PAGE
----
Sign languages are very common all over the world but most people don’t really know much about them. Let’s discover everything about this incredible way of communication!
Signed languages are more than real
Sign (or signed) languages are languages that involve the use of hand gestures and other visual elements to convey meaning. During the past century, many people didn’t consider signing as actual languages but their development showed us otherwise.
Just like hearing people feel the need for spoken languages to live in a society, deaf people felt the same need and developed non-spoken languages to interact with others.
Sign languages are full-fledged languages with grammar and lexicon, they aren’t universal just like spoken ones and they aren’t mutually intelligible, even if there might be some similarities between them.
Sign languages are very common all over the world, they are spoken as main languages by all deaf communities but also by people who have hearing difficulties, people unable to speak, people with spoken language disabilities, and their families.
The acknowledgment of these languages’ status has led to the development of many contents for deaf people. Deaf literary culture includes a huge story-telling tradition, lots of writers, playwrights, and poets as well.
72 million speakers all over the world
In 2018 the UN marked September 23rd as the International Day of Sign Languages, stating there are about 72 million people worldwide. The exact number of sign languages all over the globe remains unknown but almost every country has its own.
So far, there are lots of popular misconceptions about these languages. First of all, sign languages don’t depend on the spoken ones even if they may sometimes borrow some elements like the alphabet, in fact, they aren’t the signed version of them but are created independently. Many people may think they are developed by hearing people as a tool for deaf people, instead, just like any other form of communication they are developed by the people who use them.
The work of sign language interpreters
Just like for any spoken language, signed language has interpreters too. In order to facilitate comprehension between deaf and hearing people, sign language interpreters are relevant and common figures. The interpreting works both from spoken to sign language and vice versa, but mainly between languages that are frequently used in the same country, like between English and Pidgin Signed English or between Arabic and Emirati Sign Language.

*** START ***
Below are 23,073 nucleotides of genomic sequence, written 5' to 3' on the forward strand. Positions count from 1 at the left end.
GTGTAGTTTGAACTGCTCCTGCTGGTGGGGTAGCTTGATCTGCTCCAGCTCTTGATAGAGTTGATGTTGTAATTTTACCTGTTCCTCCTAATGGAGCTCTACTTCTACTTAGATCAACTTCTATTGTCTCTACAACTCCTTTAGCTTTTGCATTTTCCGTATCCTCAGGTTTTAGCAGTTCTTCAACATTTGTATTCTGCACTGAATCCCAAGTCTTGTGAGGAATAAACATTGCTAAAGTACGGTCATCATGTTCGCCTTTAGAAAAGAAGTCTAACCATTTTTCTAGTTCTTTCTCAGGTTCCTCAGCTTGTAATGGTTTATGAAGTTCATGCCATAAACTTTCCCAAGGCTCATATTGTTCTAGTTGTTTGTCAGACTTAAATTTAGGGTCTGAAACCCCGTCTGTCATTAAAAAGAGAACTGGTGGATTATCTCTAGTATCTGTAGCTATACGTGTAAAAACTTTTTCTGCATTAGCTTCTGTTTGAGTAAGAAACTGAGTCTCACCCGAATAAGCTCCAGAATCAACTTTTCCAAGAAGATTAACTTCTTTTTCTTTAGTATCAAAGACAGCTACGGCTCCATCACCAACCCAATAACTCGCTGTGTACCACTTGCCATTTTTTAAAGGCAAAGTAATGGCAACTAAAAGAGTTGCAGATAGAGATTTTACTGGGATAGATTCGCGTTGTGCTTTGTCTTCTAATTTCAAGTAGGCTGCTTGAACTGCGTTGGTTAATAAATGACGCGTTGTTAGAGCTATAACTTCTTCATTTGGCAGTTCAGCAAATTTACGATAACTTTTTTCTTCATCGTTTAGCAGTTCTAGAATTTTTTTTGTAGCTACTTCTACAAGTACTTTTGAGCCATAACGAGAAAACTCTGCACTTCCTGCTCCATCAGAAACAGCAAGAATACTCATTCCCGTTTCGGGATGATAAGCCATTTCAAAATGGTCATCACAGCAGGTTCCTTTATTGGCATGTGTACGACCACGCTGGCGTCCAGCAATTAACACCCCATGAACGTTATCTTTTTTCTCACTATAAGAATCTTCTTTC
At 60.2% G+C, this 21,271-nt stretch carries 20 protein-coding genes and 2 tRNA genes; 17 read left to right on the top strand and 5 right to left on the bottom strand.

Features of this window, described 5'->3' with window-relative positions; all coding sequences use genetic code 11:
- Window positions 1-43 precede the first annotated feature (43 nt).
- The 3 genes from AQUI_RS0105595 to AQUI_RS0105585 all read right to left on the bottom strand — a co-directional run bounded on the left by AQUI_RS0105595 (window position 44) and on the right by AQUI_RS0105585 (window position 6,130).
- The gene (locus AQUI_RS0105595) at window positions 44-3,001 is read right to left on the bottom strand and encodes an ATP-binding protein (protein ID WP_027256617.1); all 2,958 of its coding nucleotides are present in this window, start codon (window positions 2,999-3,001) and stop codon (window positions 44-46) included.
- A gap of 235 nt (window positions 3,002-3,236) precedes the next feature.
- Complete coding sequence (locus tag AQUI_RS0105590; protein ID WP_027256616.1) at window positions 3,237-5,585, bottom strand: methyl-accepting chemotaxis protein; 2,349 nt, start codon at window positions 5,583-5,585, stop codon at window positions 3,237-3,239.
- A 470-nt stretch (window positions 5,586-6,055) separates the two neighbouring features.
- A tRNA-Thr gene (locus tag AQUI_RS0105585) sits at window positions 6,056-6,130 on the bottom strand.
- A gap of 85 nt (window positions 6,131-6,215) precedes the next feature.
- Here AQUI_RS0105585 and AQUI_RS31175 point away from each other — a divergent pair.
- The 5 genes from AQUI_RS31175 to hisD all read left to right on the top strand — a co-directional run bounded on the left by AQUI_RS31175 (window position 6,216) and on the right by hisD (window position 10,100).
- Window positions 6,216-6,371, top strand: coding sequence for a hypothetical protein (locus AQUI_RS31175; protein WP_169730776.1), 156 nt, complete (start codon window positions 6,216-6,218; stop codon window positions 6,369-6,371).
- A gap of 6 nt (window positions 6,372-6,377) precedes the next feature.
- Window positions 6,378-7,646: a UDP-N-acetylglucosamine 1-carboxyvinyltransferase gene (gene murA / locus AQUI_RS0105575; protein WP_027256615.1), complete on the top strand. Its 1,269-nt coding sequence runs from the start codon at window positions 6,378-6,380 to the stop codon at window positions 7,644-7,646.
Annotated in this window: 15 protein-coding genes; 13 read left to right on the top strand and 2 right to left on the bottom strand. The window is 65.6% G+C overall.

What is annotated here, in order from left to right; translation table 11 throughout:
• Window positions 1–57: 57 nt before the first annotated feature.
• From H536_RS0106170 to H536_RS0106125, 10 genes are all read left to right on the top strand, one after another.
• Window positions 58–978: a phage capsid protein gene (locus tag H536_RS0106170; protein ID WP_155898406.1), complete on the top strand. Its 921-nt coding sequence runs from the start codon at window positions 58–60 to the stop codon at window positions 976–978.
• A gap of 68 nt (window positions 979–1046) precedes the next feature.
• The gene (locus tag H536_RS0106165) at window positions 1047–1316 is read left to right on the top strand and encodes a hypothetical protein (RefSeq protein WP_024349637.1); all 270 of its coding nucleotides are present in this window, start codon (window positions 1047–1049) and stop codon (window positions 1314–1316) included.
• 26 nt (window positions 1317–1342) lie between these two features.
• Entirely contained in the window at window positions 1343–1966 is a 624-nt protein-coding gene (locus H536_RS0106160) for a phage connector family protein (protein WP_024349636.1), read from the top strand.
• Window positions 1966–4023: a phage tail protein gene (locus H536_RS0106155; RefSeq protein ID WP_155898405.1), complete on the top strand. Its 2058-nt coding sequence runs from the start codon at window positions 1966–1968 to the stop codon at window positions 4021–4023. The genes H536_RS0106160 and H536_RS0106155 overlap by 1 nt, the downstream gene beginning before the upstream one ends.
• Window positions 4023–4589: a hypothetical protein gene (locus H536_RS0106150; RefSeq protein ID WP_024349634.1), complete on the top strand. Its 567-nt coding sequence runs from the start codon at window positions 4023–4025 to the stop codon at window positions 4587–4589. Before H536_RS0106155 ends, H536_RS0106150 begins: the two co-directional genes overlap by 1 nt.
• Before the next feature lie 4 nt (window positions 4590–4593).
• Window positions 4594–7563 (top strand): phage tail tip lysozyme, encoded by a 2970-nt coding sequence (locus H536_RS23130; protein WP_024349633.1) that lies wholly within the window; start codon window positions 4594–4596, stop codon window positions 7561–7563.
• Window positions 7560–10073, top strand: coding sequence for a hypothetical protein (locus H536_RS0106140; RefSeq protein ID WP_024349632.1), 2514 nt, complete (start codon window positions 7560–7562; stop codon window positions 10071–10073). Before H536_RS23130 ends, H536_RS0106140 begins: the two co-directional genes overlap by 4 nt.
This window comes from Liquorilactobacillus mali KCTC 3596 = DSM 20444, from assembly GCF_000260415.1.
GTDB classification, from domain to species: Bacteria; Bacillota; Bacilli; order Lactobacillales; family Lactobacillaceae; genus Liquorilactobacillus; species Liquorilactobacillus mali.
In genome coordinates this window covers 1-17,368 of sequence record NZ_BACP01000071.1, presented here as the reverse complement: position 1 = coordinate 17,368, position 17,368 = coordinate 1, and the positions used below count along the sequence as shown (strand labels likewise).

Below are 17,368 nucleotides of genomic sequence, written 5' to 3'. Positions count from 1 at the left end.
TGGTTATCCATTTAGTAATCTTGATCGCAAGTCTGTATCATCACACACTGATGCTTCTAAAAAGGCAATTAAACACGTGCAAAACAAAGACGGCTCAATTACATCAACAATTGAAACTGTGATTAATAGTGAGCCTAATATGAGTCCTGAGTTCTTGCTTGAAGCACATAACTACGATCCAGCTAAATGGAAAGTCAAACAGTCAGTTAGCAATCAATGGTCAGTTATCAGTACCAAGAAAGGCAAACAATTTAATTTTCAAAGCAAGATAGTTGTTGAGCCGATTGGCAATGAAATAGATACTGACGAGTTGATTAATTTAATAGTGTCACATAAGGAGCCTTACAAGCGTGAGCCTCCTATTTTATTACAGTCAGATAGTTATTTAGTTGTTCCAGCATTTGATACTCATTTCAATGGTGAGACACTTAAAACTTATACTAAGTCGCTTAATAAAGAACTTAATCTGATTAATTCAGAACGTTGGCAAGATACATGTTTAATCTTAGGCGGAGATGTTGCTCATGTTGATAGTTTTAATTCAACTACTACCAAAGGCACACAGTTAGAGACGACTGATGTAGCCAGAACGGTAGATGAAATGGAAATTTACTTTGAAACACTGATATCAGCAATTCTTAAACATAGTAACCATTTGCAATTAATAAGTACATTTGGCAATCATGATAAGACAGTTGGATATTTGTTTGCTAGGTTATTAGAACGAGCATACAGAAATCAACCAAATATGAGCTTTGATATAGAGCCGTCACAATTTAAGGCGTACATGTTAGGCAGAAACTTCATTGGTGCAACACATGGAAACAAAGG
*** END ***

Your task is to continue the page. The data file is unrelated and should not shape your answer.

The interpreting can take place both as a consecutive or a simultaneous one. Most significant television events, for instance, are provided with simultaneous remote interpreting for deaf people. In particular, press conferences, interviews with political figures, musicians, athletes, or live events like concerts and sports matches.
What is video remote interpreting?
In the past years, thanks to the new technologies development, video remote interpreting (VRI) has become available. In this circumstance, the interpreter isn’t physically present with both parties but can be heard and seen through a screen so that both the hearing and the deaf people can interact with him. In contexts where VRI can’t be used, like in telephone interpreting, video relay service (VRS), a video telecommunication service that allows deaf people to interact with others through a video telephone, is used to guarantee a proper conversation.
The study and history of sign languages showed us that the human need for a way to communicate is so powerful and influential that even when deafness makes hearing inaccessible to many, other ways of communication can be developed, showing the true flexibility of languages themselves. There are a whole world and many businesses behind this form of communication and we should never forget about it!